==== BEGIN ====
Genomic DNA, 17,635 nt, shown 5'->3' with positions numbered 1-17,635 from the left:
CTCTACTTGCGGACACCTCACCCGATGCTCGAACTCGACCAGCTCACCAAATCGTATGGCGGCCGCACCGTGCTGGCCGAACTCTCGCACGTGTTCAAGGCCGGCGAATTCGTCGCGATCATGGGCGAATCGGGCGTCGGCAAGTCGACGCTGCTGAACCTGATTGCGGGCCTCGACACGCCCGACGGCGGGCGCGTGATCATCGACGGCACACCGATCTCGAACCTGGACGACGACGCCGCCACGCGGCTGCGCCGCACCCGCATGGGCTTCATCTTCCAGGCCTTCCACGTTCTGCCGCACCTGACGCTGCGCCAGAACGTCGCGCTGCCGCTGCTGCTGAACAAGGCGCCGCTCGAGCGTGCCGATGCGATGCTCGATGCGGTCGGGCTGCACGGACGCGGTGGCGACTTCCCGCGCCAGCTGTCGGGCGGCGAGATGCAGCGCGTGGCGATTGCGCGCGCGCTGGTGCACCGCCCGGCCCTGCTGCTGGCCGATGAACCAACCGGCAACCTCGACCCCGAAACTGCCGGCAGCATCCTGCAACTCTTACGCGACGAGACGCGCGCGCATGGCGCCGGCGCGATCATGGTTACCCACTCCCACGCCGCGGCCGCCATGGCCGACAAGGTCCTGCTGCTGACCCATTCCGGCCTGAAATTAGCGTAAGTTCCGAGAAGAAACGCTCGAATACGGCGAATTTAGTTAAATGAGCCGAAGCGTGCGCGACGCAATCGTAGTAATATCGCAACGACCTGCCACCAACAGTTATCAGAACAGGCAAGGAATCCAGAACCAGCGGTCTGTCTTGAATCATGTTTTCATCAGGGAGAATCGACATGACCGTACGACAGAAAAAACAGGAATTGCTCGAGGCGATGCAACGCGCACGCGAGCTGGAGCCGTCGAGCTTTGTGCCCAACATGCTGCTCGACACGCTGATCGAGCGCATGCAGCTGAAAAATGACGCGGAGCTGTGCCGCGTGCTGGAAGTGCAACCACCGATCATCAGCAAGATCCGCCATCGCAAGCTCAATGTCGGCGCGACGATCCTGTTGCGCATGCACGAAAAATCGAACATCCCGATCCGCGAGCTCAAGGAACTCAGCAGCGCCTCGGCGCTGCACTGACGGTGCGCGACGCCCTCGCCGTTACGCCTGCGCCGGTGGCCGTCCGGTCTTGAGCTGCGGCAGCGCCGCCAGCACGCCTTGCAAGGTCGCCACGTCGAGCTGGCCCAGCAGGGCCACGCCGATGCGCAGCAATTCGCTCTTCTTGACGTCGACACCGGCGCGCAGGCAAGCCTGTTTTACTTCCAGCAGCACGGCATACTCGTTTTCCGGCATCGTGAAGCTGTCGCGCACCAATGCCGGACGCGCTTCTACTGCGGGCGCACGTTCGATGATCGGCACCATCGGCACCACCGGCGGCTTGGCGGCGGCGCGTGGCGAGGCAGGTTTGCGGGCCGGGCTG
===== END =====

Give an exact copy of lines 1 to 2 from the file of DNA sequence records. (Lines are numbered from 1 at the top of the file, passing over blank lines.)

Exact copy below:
Genomic DNA, 17,635 nt, shown 5'->3' with positions numbered 1-17,635 from the left:
CTCTACTTGCGGACACCTCACCCGATGCTCGAACTCGACCAGCTCACCAAATCGTATGGCGGCCGCACCGTGCTGGCCGAACTCTCGCACGTGTTCAAGGCCGGCGAATTCGTCGCGATCATGGGCGAATCGGGCGTCGGCAAGTCGACGCTGCTGAACCTGATTGCGGGCCTCGACACGCCCGACGGCGGGCGCGTGATCATCGACGGCACACCGATCTCGAACCTGGACGACGACGCCGCCACGCGGCTGCGCCGCACCCGCATGGGCTTCATCTTCCAGGCCTTCCACGTTCTGCCGCACCTGACGCTGCGCCAGAACGTCGCGCTGCCGCTGCTGCTGAACAAGGCGCCGCTCGAGCGTGCCGATGCGATGCTCGATGCGGTCGGGCTGCACGGACGCGGTGGCGACTTCCCGCGCCAGCTGTCGGGCGGCGAGATGCAGCGCGTGGCGATTGCGCGCGCGCTGGTGCACCGCCCGGCCCTGCTGCTGGCCGATGAACCAACCGGCAACCTCGACCCCGAAACTGCCGGCAGCATCCTGCAACTCTTACGCGACGAGACGCGCGCGCATGGCGCCGGCGCGATCATGGTTACCCACTCCCACGCCGCGGCCGCCATGGCCGACAAGGTCCTGCTGCTGACCCATTCCGGCCTGAAATTAGCGTAAGTTCCGAGAAGAAACGCTCGAATACGGCGAATTTAGTTAAATGAGCCGAAGCGTGCGCGACGCAATCGTAGTAATATCGCAACGACCTGCCACCAACAGTTATCAGAACAGGCAAGGAATCCAGAACCAGCGGTCTGTCTTGAATCATGTTTTCATCAGGGAGAATCGACATGACCGTACGACAGAAAAAACAGGAATTGCTCGAGGCGATGCAACGCGCACGCGAGCTGGAGCCGTCGAGCTTTGTGCCCAACATGCTGCTCGACACGCTGATCGAGCGCATGCAGCTGAAAAATGACGCGGAGCTGTGCCGCGTGCTGGAAGTGCAACCACCGATCATCAGCAAGATCCGCCATCGCAAGCTCAATGTCGGCGCGACGATCCTGTTGCGCATGCACGAAAAATCGAACATCCCGATCCGCGAGCTCAAGGAACTCAGCAGCGCCTCGGCGCTGCACTGACGGTGCGCGACGCCCTCGCCGTTACGCCTGCGCCGGTGGCCGTCCGGTCTTGAGCTGCGGCAGCGCCGCCAGCACGCCTTGCAAGGTCGCCACGTCGAGCTGGCCCAGCAGGGCCACGCCGATGCGCAGCAATTCGCTCTTCTTGACGTCGACACCGGCGCGCAGGCAAGCCTGTTTTACTTCCAGCAGCACGGCATACTCGTTTTCCGGCATCGTGAAGCTGTCGCGCACCAATGCCGGACGCGCTTCTACTGCGGGCGCACGTTCGATGATCGGCACCATCGGCACCACCGGCGGCTTGGCGGCGGCGCGTGGCGAGGCAGGTTTGCGGGCCGGGCTG